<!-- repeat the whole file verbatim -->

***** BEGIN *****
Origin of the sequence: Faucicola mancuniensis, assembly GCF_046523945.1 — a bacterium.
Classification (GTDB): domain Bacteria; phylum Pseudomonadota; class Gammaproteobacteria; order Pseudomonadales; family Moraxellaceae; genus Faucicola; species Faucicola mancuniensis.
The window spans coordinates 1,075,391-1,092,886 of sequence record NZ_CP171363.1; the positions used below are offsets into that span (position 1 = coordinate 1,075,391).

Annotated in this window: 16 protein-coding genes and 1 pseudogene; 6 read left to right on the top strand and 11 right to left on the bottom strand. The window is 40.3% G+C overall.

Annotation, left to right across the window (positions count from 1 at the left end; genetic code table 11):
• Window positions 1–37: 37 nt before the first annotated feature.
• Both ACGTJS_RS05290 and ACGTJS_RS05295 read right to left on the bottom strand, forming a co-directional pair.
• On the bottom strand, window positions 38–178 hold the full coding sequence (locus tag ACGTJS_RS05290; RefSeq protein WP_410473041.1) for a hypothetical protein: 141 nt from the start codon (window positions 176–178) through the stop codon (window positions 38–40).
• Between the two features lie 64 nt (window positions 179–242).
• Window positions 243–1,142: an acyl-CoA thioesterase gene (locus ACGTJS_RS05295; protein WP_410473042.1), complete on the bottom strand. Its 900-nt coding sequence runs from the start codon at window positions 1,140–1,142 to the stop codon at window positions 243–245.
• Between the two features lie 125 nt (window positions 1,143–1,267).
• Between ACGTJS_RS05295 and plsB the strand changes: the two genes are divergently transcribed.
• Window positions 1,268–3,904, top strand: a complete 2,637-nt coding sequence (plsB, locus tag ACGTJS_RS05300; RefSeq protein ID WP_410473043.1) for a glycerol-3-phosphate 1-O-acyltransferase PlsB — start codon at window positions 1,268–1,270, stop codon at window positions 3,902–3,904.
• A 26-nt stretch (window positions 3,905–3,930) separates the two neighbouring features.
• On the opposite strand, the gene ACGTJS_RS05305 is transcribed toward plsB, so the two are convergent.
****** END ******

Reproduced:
Origin of the sequence: Faucicola mancuniensis, assembly GCF_046523945.1 — a bacterium.
Classification (GTDB): domain Bacteria; phylum Pseudomonadota; class Gammaproteobacteria; order Pseudomonadales; family Moraxellaceae; genus Faucicola; species Faucicola mancuniensis.
The window spans coordinates 1,075,391-1,092,886 of sequence record NZ_CP171363.1; the positions used below are offsets into that span (position 1 = coordinate 1,075,391).

Annotated in this window: 16 protein-coding genes and 1 pseudogene; 6 read left to right on the top strand and 11 right to left on the bottom strand. The window is 40.3% G+C overall.

Annotation, left to right across the window (positions count from 1 at the left end; genetic code table 11):
• Window positions 1–37: 37 nt before the first annotated feature.
• Both ACGTJS_RS05290 and ACGTJS_RS05295 read right to left on the bottom strand, forming a co-directional pair.
• On the bottom strand, window positions 38–178 hold the full coding sequence (locus tag ACGTJS_RS05290; RefSeq protein WP_410473041.1) for a hypothetical protein: 141 nt from the start codon (window positions 176–178) through the stop codon (window positions 38–40).
• Between the two features lie 64 nt (window positions 179–242).
• Window positions 243–1,142: an acyl-CoA thioesterase gene (locus ACGTJS_RS05295; protein WP_410473042.1), complete on the bottom strand. Its 900-nt coding sequence runs from the start codon at window positions 1,140–1,142 to the stop codon at window positions 243–245.
• Between the two features lie 125 nt (window positions 1,143–1,267).
• Between ACGTJS_RS05295 and plsB the strand changes: the two genes are divergently transcribed.
• Window positions 1,268–3,904, top strand: a complete 2,637-nt coding sequence (plsB, locus tag ACGTJS_RS05300; RefSeq protein ID WP_410473043.1) for a glycerol-3-phosphate 1-O-acyltransferase PlsB — start codon at window positions 1,268–1,270, stop codon at window positions 3,902–3,904.
• A 26-nt stretch (window positions 3,905–3,930) separates the two neighbouring features.
• On the opposite strand, the gene ACGTJS_RS05305 is transcribed toward plsB, so the two are convergent.